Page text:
Scholarly Journals--Published

  • Objective: Cannabidiol (CBD) expanded access program, initiated in 2014, provided add-on CBD to patients with treatment-resistant epilepsies (TREs) at 35 US epilepsy centers. Prior publications reported results through December 2016; herein, we present efficacy and safety results through January 2019. Methods: Patients received plant-derived highly purified CBD (Epidiolex®; 100 mg/ml oral solution), increasing from 2 to 10 mg/kg/day to tolerance or maximum 25-50 mg/kg/day dose, depending on the study site. Efficacy endpoints included percentage change from baseline in median monthly convulsive and total seizure frequency and ≥50%, ≥75%, and 100% responder rates across 12-week visit windows for up to 192 weeks. Adverse events (AEs) were documented at each visit. Results: Of 892 patients in the safety analysis set, 322 (36%) withdrew; lack of efficacy (19%) and AEs (7%) were the most commonly reported primary reasons for withdrawal. Median (range) age was 11.8 years (range = 0-74.5), and patients were taking a median of three (range = 0-10) antiseizure medications (ASMs) at baseline; the most common ASMs were clobazam (47%), levetiracetam (34%), and valproate (28%). Median top CBD dose was 25 mg/kg/day; median exposure duration was 694 days. Median percentage reduction from baseline ranged 50%-67% for convulsive seizures and 46%-66% for total seizures. Convulsive seizure responder rates (≥50%, ≥75%, and 100% reduction) ranged 51%-59%, 33%-42%, and 11%-17% of patients across visit windows, respectively. AEs were reported in 88% of patients and serious AEs in 41%; 8% withdrew because of an AE. There were 20 deaths during the study deemed unrelated to treatment by the investigator. The most common AEs (≥20% of patients) were diarrhea (33%), seizure (24%), and somnolence (23%). Significance: Add-on CBD was associated with sustained seizure reduction up to 192 weeks with an acceptable safety profile and can be used for long-term treatment of TREs. Keywords: antiseizure medications; convulsive seizures; treatment-resistant seizures. (03/2023)


  • Long-term Efficacy and Safety of Add-on Cannabidiol (CBD) in Patients with Treatment-Resistant Epilepsies (TRE): 4-year Results from the Expanded Access Program (EAP) poster#223   (10/2020) (link)
  • Visual Memory is improved in children 1 year after epilepsy surgery on the right hemisphere. Presented at the 2019 Annual Meeting of the American Epilepsy Society on Dec 8, 2019: Baltimore, Maryland. Rationale: In order to test for language and verbal memory in children, neuropsychological assessment, intracarotid sodium amytal testing (Wada test), or functional MRI or a combination thereof are done. In resource-limited centers or if the ability of the patients to participate in testing are limited, neuropsychological assessment may be the most viable option.  Methods: We retrospectively reviewed the neuropsychological assessment profile of patients below 18 years old pre- and post-epilepsy surgery. We identified 4 right-handed patients who underwent neuropsychological testing prior to surgeries involving the right hemisphere. We reviewed their verbal memory scores and visual memory scores using the California Verbal Learning Test- Children's Version (CVLT-C) and Children's Memory Scale (CMS), respectively.  Results: We found that there was no change in the verbal memory before and after surgery. There was however an improvement in the visual memory as seen in the CMS Dot Locations Learning and CMS Dot Locations Long Delay scores.  Conclusions: Memory decline post-surgery is often attributed to resection of a functional hippocampus in the language-dominant temporal lobe. In our patients, improvement in visual memory post-surgery was seen in the resection involving the non-language dominant hemisphere. (12/2019) (link)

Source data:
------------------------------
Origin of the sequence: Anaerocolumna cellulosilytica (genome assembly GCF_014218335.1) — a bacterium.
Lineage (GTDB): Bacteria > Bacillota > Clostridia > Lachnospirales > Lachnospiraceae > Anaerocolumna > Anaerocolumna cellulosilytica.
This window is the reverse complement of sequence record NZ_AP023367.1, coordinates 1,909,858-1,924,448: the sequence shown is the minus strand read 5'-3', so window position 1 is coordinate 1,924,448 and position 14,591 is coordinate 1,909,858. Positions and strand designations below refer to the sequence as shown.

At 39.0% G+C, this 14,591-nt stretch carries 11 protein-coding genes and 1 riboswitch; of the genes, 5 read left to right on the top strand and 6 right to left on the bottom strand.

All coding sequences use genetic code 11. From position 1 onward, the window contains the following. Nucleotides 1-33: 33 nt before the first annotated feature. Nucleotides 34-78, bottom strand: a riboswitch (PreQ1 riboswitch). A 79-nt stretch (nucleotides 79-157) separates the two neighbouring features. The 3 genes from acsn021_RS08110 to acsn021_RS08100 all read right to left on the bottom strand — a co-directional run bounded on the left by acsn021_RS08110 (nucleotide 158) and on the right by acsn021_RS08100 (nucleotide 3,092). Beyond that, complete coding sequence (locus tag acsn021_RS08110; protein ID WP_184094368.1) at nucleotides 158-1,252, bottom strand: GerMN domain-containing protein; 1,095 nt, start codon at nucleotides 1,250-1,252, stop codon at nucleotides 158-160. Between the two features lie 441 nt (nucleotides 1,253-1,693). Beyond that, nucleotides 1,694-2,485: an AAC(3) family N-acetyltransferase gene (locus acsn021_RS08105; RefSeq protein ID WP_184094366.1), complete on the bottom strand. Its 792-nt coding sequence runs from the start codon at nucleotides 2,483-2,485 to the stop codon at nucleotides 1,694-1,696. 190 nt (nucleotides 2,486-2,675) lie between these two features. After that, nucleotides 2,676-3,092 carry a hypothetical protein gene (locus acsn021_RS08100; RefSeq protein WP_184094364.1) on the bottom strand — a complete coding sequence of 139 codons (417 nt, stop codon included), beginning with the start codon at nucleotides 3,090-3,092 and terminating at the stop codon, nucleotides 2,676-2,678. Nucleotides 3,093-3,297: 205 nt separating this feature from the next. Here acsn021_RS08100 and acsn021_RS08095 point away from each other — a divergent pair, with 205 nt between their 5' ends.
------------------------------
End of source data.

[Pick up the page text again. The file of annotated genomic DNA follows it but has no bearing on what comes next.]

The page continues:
• Long-term safety and treatment effects of cannabidiol in children and adults with treatment-resistant epilepsies: Expanded accress program results Objective: Since 2014, cannabidiol (CBD) has been administered to patients with treatment-resistant epilepsies (TREs) in an ongoing expanded-access program (EAP). We report interim results on the safety and efficacy of CBD in EAP patients treated through December 2016. Methods: Twenty-five US-based EAP sites enrolling patients with TRE taking stable doses of antiepileptic drugs (AEDs) at baseline were included. During the 4-week baseline period, parents/caregivers kept diaries of all countable seizure types. Patients received oral CBD starting at 2-10 mg/kg/d, titrated to a maximum dose of 25-50 mg/kg/d. Patient visits were every 2-4 weeks through 16 weeks and every 2-12 weeks thereafter. Efficacy endpoints included the percentage change from baseline in median monthly convulsive and total seizure frequency, and percentage of patients with ≥50%, ≥75%, and 100% reductions in seizures vs baseline. Data were analyzed descriptively for the efficacy analysis set and using the last-observation-carried-forward method to account for missing data. Adverse events (AEs) were documented at each visit. Results: Of 607 patients in the safety dataset, 146 (24%) withdrew; the most common reasons were lack of efficacy (89 [15%]) and AEs (32 [5%]). Mean age was 13 years (range, 0.4-62). Median number of concomitant AEDs was 3 (range, 0-10). Median CBD dose was 25 mg/kg/d; median treatment duration was 48 weeks. Add-on CBD reduced median monthly convulsive seizures by 51% and total seizures by 48% at 12 weeks; reductions were similar through 96 weeks. Proportion of patients with ≥50%, ≥75%, and 100% reductions in convulsive seizures were 52%, 31%, and 11%, respectively, at 12 weeks, with similar rates through 96 weeks. CBD was generally well tolerated; most common AEs were diarrhea (29%) and somnolence (22%). Significance: Results from this ongoing EAP support previous observational and clinical trial data showing that add-on CBD may be an efficacious long-term treatment option for TRE. Keywords: cannabidiol; efficacy; expanded access program; seizures; tolerability; treatment-resistant epilepsy. © 2018 The Authors. Epilepsia published by Wiley Periodicals, Inc. on behalf of International League Against Epilepsy. (08/2018) (link)